• Are you licensed and insured?
• Can you provide me with those certificates on initial appointment or email those to me?
• Are you able to provide 3-5 references upon request?
• How long have you been in business?
• What type/length of workmanship warranty do you offer?
• What type of warranty does the product you recommend offer?
• Do you recommend any particular upgrades based on the fact that we have harsh winters/summers/high winds/hail?
• Do you pull all of the appropriate permits?
• Will the roof be installed to manufacturers specifications?
• Do you use nails or staples to install the material?
• What type of underlayment do you use and why?
• Did you notice any areas that would need code upgrade?
• Does my house have proper ventilation? If not what do you recommend to resolve this and how will it benefit me?
• Are there any areas of concern on my roof that you think may incur additional costs?
Taking these tips into consideration along with any other questions you may have will ensure a quality job is completed.
Remember, Roof with the Best, or leak with the rest!
For expert residential and commercial roof maintenance and repairs in the Treasure Valley and surrounding areas, contact us today. Point Roofing and Restoration is an Idaho roofer rated A+ by the Better Business Bureau, and serve Boise, Meridian, Eagle, Nampa, Caldwell, Kuna, Garden City, Star, Middleton, Homedale, Marsing, Greenleaf, and the surrounding areas.
Please use the easy contact buttons below!
Winter is right around the corner. Do you have a snow removal plan for your property’s roof?
This last winter, many property owners had a hard time finding snow removal service because everyone was booked solid. Don’t get caught off guard this winter! Be prepared by getting on our list now!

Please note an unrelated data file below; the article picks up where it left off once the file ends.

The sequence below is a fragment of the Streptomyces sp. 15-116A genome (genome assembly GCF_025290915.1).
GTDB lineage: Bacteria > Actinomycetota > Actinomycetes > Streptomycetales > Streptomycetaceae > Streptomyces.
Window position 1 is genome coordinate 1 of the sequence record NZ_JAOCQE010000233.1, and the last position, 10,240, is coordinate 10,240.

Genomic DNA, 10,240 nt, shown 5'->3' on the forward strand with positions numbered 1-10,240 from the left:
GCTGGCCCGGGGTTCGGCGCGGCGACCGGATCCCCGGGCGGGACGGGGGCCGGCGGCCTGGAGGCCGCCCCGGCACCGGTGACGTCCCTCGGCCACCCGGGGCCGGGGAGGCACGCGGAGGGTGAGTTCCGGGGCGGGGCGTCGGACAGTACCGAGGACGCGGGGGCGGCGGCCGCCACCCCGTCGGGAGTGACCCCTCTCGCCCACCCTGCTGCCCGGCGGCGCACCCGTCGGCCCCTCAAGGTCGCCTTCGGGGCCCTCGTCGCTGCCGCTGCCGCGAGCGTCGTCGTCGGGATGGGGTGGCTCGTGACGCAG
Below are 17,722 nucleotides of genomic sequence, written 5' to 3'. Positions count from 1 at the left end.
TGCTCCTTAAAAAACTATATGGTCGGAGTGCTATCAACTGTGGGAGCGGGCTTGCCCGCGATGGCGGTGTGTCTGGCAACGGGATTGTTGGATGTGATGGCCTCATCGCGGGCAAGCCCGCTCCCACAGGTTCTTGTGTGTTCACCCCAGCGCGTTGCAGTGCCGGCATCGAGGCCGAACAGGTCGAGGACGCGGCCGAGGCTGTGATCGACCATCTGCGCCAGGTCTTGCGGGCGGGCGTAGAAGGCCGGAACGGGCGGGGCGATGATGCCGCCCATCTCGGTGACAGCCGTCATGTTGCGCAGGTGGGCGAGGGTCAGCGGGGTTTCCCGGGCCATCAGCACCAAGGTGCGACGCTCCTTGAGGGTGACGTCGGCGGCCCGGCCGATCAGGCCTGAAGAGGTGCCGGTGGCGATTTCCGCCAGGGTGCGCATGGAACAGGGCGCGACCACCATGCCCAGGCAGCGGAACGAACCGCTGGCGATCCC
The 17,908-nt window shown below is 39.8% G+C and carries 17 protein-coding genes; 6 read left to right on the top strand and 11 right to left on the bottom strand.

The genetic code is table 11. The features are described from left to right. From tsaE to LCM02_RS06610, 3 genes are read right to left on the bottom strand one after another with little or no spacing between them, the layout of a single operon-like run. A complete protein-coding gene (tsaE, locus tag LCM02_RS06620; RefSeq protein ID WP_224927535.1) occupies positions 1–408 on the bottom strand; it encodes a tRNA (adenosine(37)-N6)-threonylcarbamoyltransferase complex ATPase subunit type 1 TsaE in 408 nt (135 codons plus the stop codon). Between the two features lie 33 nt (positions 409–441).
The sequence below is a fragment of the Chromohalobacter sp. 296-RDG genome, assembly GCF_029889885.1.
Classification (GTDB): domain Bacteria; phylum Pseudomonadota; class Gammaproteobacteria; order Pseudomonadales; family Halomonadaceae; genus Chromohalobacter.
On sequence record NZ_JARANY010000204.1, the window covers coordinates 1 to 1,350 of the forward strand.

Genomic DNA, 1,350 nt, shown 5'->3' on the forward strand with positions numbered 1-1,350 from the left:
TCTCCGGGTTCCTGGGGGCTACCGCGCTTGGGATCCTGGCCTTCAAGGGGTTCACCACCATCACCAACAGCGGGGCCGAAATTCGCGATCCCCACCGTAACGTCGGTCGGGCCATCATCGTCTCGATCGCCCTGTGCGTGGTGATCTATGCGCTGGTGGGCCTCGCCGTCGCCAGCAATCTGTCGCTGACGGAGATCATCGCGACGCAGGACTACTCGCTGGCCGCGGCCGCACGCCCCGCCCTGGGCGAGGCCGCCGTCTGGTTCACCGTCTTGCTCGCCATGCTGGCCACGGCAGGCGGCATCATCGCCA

Point Roofing and Restoration provides commercial and residential snow removal throughout the Treasure Valley and surrounding areas. Located in Boise, Idaho, we are ready to mobilize to any of our surrounding cities. No job is too big or too small.
No other Idaho roofing contractor is more prepared, or fully staffed for dealing with snow build up on roofs than Point Roofing and Restoration! We handle snow and ice dam removal for both, residential and commercial roofs.
Our rapid-response snow removal crews are strategically positioned and are on-call to assist you. Every Point crew is outfitted with the gear and equipment required to safely and efficiently remove heavy snow after winter snow storms.
Steam is the best option for removing stubborn ice dams while protecting your roof. You won’t find our crews using any harsh chemicals on your property! We always take care of your property as if it is our own.
Whether your property is residential, commercial, or multi-unit, Point Roofing is a Boise Roofer rated A+ with the Better Business Bureau, and we are ready to help you weather the winter storms! Let us provide you with peace-of-mind this winter!
Join our list for snow removal and ice dam removal today!
Fill out the form below to get signed up on our Winter Snow Removal List.
After you fill out the form, we will be review your property, and send you your estimate and deposit amount. You will receive this info within 2 business days.
Please Note: Spaces are only held once the deposit is paid-in-full.